Growing Up in Working Class Youngstown — Holy Week

Entry Into Jerusalem by Pietro Lorenzetti, 1320.Assisi-frescoes-entry-into-jerusalem-pietro lorenzetti" by Pietro lorenzetti - http://www.aiwaz.net/panopticon/lorenzetti-pietro/gc58p0. Licensed under Public Domain via Wikimedia Commons.

Entry Into Jerusalem by Pietro Lorenzetti, 1320.Assisi-frescoes-entry-into-jerusalem-pietro lorenzetti” by Pietro lorenzetti – http://www.aiwaz.net/panopticon/lorenzetti-pietro/gc58p0. Licensed under Public Domain via Wikimedia Commons.

I write on the eve of Holy Week. And because Youngstown was a city of churches, I’m reminded that Holy Week observances shaped the growing up years of many of us, whether we continue to embrace the beliefs behind those observances or not.

Holy Week began with Palm Sunday. In many of our churches palm branches were distributed that celebrated the triumphal ride of Jesus into Jerusalem in which the crowds made a carpet of cloaks for him to ride on and everyone waved palm branches and threw them down before him crying “Blessed is he who comes in the name of the Lord.” I often wondered (and still do) how a city could give him such acclaim and then crucify him five days later.

We lived in the tension between Palm Sunday and Good Friday throughout the week. My wife describes how each year, she would take the palm branch she received and plait it into a cross. Holy Week was the final week of Lent and the fasting of this forty day period continued. In my wife’s house, it was lots of pierogies and boiled cabbage, especially on Wednesday and Friday. In my Protestant household, we abstained from meat on Good Friday. My wife recounts taking time out from classes to walk the stations of the cross, remembering the events and encounters of the Via Dolorosa and the cross itself.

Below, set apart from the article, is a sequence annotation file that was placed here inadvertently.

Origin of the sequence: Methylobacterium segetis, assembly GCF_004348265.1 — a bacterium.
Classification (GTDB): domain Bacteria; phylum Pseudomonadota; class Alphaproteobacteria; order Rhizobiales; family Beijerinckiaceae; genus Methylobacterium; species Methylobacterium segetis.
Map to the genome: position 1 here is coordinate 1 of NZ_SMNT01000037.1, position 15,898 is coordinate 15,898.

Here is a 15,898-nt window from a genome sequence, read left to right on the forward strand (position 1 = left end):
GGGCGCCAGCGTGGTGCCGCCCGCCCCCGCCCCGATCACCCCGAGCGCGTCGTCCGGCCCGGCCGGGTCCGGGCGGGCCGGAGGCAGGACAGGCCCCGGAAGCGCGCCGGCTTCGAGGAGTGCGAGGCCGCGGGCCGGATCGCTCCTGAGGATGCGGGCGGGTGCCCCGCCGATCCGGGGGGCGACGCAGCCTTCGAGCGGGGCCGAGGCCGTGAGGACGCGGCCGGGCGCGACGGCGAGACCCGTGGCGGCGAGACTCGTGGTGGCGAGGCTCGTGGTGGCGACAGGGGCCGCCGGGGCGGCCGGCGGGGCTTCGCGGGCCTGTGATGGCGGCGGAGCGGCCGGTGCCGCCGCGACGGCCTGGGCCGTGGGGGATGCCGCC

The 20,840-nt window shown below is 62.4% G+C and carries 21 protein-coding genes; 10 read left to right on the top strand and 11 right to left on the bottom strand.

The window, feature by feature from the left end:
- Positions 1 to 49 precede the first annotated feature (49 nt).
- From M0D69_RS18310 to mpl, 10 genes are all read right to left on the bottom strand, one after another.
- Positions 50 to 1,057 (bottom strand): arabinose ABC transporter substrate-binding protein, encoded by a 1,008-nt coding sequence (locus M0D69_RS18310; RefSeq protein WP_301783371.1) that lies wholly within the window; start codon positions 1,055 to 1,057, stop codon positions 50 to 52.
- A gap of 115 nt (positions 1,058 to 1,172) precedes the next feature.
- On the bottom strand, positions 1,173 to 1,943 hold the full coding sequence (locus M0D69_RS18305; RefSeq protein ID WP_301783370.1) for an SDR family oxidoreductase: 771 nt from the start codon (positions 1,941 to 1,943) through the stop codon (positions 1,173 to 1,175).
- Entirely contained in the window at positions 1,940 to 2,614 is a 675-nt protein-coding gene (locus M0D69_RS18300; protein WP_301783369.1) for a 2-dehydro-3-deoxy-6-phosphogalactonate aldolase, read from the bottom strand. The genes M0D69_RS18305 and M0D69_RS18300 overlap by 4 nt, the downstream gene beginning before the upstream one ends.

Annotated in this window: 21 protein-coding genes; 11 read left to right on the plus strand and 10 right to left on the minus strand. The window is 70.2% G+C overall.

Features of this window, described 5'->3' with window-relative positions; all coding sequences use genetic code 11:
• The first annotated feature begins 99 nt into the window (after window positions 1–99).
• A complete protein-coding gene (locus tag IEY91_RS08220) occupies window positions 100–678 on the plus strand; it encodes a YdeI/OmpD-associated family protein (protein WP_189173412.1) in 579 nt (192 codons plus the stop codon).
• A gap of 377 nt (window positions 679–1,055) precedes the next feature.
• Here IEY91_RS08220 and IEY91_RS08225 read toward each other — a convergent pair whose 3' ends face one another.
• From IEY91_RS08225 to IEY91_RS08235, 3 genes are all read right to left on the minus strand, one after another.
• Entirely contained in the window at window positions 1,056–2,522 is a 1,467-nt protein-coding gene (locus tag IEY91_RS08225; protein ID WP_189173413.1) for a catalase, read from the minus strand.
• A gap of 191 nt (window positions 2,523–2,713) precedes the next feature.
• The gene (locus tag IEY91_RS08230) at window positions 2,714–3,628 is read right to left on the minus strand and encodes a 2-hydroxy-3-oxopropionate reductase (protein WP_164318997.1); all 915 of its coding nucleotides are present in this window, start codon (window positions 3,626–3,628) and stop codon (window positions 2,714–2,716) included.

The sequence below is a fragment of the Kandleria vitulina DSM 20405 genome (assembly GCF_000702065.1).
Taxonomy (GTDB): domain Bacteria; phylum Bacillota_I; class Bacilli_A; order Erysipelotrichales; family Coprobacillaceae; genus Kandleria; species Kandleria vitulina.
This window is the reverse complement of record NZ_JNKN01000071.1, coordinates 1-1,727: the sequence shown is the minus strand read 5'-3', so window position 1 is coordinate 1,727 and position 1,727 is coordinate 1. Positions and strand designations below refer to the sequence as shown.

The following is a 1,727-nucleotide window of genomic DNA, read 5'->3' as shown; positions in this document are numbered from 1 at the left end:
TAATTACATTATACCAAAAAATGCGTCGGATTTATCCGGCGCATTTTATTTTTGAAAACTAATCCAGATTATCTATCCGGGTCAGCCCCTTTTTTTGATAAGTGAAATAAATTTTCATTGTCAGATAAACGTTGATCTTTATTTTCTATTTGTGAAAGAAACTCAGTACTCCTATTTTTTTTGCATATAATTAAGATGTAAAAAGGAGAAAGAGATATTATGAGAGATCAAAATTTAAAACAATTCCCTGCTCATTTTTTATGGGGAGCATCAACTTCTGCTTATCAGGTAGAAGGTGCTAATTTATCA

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A Station of the Cross, Cenacle Retreat House, Houston, TX (c) 2015, Robert C Trube

Many of our churches had a Maundy Thursday service or Mass. Thursday evening was the night of the Last Supper. After the homily, some churches would have a foot washing. At the end of the Mass or service, the altars would be stripped to prepare for Good Friday.

Then came Good Friday. I often wondered at the name “Good”, considering the focal point of the day was the crucifixion of Jesus. The only thing that seemed good was that we had the day off from school. My mother commented that often the skies would cloud over during the afternoon of Good Friday, reminiscent of the darkness that descended over Jerusalem as Jesus died. Many churches had services at 3 pm commemorating the hour of Jesus death. I also attended services where “the seven last words” of the cross were remembered. In some churches, the cross was draped with a black cloth.

I think for many of us from Youngstown, this space between Palm Sunday and Good Friday reflected a tension in which we lived. We celebrated whenever we could because we were aware that life brought suffering (“crosses”). Lent ideally kept any of us from an inflated view of ourselves as we were reminded of our flawed and finite existence on this earth and that there was a hope of redemption for all of us. Even the criminal who died at Jesus side would be with him that day in Paradise.

As Good Friday came to an end, the waiting and anticipation of Holy Saturday began. As kids we looked forward to Easter baskets, but also to new clothes, and the celebration of Easter. More on this next week…

Interested in reading other posts in this “Growing Up in Working Class” series. Just go to my home page and click the “On Youngstown” link under “Categories”.

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